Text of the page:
Monday, May 20, 2013

Nerys's Guide to Italian Music - Giorgia

Giorgia Todrani was born in Rome on the 26th of April 1971. She's one of the most popular artists of recent years, selling over 6 million albums since her self-titled debut in 1994. She's released 23 singles, five of which have reached Number One.

Giorgia's career started in 1993 when she took part in the Giovani section of Sanremo, for young artists. She came first, and the following year participated with the song E poi which was co-written by her, but was only placed seventh. She returned again in 1995 with Come saprei which was placed first, and also awarded the Premio della Critica (the Critics' Prize), the first time the two prizes had been awarded to the same song.

By 1997, after another appearance at Sanremo in 1996, Giorgia was on her third album, Mangio troppo cioccolato, which gave her her first Number One album in Italy. It was also released in several countries worldwide. The highest charting single from the album was also the first one to be released from it, Un'ora sola ti vorrei, which reached No.3 that year.

The first song of Giorgia's I ever heard was one from 1999, the title track from her Girasole album. It was during a language course in Urbino, and the song was one that was used for a fill-in-the-gap listening exercise. It's become one of my favourite songs of hers. The album remained in the charts for over a year.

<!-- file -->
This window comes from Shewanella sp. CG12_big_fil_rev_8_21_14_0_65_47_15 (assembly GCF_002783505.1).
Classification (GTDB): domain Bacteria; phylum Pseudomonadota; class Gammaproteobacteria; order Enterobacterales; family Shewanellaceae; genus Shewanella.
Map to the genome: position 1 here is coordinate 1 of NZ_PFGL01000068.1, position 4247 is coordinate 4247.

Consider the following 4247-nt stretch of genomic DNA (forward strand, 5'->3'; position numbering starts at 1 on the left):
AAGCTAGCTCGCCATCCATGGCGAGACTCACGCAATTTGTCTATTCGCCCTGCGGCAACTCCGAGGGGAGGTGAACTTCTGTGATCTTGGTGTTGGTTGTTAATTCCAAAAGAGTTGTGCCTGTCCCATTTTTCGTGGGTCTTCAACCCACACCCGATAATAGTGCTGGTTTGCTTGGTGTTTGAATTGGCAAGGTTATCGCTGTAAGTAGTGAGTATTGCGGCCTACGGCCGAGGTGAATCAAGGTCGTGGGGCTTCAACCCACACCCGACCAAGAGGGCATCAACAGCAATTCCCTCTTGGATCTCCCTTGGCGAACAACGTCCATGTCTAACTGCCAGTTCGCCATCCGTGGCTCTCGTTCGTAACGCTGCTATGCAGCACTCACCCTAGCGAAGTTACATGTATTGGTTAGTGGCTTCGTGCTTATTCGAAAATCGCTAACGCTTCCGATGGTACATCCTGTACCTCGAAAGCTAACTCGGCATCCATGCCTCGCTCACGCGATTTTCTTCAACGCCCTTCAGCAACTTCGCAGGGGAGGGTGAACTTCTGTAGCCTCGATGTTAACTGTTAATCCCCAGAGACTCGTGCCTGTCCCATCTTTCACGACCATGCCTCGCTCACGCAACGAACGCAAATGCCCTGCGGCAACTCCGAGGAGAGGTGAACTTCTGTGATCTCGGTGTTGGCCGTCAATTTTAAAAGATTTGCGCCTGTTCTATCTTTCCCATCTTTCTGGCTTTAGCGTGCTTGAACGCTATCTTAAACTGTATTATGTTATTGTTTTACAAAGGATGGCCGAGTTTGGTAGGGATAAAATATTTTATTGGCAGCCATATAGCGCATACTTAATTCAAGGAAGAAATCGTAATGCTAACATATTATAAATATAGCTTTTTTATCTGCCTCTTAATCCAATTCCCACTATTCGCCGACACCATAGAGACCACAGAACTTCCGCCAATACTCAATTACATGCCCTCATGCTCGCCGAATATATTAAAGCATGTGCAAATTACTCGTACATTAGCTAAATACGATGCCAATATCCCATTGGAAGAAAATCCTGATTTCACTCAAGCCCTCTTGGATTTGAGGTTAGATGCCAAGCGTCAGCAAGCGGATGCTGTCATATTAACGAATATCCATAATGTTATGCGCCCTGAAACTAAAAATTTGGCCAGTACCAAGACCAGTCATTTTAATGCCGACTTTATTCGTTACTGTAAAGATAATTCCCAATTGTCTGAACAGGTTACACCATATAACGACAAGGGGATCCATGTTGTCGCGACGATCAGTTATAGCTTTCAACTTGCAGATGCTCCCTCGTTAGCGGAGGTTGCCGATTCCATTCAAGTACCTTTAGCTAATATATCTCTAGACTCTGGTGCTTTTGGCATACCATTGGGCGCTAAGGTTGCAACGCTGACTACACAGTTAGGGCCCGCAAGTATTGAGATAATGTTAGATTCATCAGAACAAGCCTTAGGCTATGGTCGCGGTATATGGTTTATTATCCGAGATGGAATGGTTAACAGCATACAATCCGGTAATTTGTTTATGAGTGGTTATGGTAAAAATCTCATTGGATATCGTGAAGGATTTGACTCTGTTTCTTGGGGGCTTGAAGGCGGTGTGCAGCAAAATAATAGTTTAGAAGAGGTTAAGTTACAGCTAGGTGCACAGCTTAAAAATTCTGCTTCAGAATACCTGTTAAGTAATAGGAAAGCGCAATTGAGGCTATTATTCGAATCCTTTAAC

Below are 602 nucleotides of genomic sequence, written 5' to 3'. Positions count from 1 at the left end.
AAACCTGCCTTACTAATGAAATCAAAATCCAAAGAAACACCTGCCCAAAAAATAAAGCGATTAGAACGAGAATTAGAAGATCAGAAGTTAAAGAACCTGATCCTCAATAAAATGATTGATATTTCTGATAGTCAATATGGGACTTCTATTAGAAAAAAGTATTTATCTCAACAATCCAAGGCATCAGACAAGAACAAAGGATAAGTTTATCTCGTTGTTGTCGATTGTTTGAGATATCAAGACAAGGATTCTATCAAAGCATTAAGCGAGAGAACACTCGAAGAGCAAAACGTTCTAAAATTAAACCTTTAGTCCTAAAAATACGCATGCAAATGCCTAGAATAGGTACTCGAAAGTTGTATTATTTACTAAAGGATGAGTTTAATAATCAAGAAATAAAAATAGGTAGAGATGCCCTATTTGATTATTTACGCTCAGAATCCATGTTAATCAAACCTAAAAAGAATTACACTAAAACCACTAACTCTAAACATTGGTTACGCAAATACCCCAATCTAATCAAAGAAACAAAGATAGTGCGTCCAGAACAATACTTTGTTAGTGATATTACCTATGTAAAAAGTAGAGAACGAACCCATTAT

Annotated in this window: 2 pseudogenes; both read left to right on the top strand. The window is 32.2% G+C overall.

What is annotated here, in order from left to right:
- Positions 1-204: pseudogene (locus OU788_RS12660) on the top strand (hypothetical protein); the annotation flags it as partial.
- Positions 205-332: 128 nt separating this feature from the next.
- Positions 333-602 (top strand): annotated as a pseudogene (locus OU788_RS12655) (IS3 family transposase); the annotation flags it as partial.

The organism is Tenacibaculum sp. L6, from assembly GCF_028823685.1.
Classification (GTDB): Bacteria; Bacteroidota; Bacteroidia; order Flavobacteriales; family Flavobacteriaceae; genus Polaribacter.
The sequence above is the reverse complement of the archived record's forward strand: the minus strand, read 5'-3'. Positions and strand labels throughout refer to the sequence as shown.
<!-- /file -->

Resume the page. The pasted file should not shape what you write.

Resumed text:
Giorgia's second Number One single came in 2003 with Gocce di memoria, which was also the biggest selling single of the year. It's an autobiographical song which deals with the importance of memories, and it also refers to the death of her partner  Alex Baroni, who died in a car accident in 2002.

Giorgia has also duetted with other Italian singers, including Gianna Nannini on Salvami in 2009.

My favourite song of hers is from the summer of 2012, Tu mi porti su. It was written by Jovanotti and also features him on the track. It reached Number 6 on the singles chart in Italy.

Sunday, May 19, 2013

Sunday Classic

Today in 1963 Adriano Celentano was at Number One with Il tangaccio.

Eurovision 2013

Italians don't quite get my love for Eurovision. For them it's all about Sanremo, which is a completely different beast. They grew up on Sanremo, and I grew up on Eurovision. But on Italy's third year back in the competition it seems that the country is starting to understand the concept of the Song Contest.

After hovering around 10th place for much of the voting, Italy finished in a respectable 7th last night, two positions higher than Nina Zilli last year. Not too bad for a country outside the Eastern European voting blocks, and with few neighbours. And one of Italy's neighbours, Malta, didn't even give them 12 points!

For a Eurovision veteran the Rai commentators disappointed me. Not only for their constant talking which meant that we missed the song that had been specially composed to open the evening, amongst other things. The two radio presenters from Rai Radio 2 from last year were back again this year, but this time round they were joined by a female voice, a Swiss girl from the Italian-speaking part of the country. Not only was her general Eurovision knowledge better than theirs, but her English was too. What made me lose faith in the commentators was doing the interval between the acts and the votes being annouced, when there was a crash course in the history of Eurovision. They called Bucks Fizz ABBA. Nil points for that!